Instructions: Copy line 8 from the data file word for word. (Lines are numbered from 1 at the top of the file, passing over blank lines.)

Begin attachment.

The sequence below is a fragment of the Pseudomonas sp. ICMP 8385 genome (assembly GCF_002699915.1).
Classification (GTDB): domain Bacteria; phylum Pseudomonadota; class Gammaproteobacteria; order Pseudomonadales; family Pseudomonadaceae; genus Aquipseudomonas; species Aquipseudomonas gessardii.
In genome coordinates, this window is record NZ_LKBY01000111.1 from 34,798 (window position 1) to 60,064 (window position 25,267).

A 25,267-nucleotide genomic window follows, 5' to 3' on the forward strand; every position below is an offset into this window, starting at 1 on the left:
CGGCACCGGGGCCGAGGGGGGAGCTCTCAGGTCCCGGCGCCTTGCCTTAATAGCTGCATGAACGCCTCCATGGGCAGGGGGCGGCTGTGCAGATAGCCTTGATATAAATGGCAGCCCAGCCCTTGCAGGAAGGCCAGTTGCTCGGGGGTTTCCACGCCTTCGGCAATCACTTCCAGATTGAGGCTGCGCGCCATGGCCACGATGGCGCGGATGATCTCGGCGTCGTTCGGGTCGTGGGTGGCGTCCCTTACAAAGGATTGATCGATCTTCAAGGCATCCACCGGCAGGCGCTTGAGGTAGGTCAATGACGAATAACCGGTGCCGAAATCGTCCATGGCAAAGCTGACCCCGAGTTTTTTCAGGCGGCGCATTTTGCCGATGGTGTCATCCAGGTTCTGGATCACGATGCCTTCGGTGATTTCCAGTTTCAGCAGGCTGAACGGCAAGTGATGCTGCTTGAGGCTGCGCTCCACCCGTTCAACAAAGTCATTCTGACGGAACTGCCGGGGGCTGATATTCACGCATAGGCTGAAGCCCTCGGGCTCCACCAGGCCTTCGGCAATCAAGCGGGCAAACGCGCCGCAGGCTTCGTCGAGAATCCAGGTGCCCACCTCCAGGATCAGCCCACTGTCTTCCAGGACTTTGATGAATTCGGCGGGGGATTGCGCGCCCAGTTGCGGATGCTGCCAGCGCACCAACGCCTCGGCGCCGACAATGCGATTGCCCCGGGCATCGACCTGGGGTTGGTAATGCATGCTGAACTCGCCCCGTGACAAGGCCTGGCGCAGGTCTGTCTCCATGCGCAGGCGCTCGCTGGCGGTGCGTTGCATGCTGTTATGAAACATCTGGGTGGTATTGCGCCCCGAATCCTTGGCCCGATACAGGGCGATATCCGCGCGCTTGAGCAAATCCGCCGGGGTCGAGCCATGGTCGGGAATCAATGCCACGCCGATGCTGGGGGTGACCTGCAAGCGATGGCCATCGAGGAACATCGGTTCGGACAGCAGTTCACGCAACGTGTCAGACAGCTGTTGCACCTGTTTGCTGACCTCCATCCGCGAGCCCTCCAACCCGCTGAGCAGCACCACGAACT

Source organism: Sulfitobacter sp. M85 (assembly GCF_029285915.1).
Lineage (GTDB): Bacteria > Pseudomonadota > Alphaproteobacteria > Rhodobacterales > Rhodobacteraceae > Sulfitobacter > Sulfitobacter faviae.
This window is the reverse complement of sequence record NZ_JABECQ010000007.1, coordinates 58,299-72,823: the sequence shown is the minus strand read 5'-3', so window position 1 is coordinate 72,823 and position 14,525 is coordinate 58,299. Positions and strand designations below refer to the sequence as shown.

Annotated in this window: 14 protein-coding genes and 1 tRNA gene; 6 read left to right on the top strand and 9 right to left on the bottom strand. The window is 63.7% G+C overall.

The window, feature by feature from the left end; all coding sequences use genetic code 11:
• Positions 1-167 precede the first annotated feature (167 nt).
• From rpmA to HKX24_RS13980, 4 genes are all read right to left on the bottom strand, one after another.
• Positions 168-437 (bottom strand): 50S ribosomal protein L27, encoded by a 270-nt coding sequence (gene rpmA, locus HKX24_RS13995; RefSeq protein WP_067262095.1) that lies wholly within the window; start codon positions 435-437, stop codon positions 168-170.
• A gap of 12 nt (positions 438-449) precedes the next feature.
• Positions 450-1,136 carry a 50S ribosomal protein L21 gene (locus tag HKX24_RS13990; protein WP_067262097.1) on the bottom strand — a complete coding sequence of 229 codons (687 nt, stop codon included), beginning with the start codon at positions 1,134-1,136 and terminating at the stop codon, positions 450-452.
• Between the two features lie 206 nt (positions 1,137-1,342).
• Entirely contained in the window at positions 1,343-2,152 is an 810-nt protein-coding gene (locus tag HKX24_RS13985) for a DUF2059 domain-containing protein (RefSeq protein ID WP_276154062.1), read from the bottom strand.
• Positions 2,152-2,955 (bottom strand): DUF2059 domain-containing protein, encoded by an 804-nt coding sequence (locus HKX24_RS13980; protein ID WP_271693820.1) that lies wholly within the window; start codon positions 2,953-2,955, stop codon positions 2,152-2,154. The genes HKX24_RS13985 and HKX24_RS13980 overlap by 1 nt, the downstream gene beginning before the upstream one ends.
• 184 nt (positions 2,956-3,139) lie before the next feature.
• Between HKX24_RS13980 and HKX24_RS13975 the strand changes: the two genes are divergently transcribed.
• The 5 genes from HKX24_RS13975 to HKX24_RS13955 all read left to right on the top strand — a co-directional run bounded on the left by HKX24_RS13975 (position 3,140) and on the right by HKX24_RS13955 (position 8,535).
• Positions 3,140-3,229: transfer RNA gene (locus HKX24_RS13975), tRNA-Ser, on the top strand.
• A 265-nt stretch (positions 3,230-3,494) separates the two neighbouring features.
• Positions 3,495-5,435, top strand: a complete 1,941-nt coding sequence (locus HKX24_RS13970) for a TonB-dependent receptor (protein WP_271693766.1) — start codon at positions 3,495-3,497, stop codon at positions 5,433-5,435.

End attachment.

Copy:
This window is the reverse complement of sequence record NZ_JABECQ010000007.1, coordinates 58,299-72,823: the sequence shown is the minus strand read 5'-3', so window position 1 is coordinate 72,823 and position 14,525 is coordinate 58,299. Positions and strand designations below refer to the sequence as shown.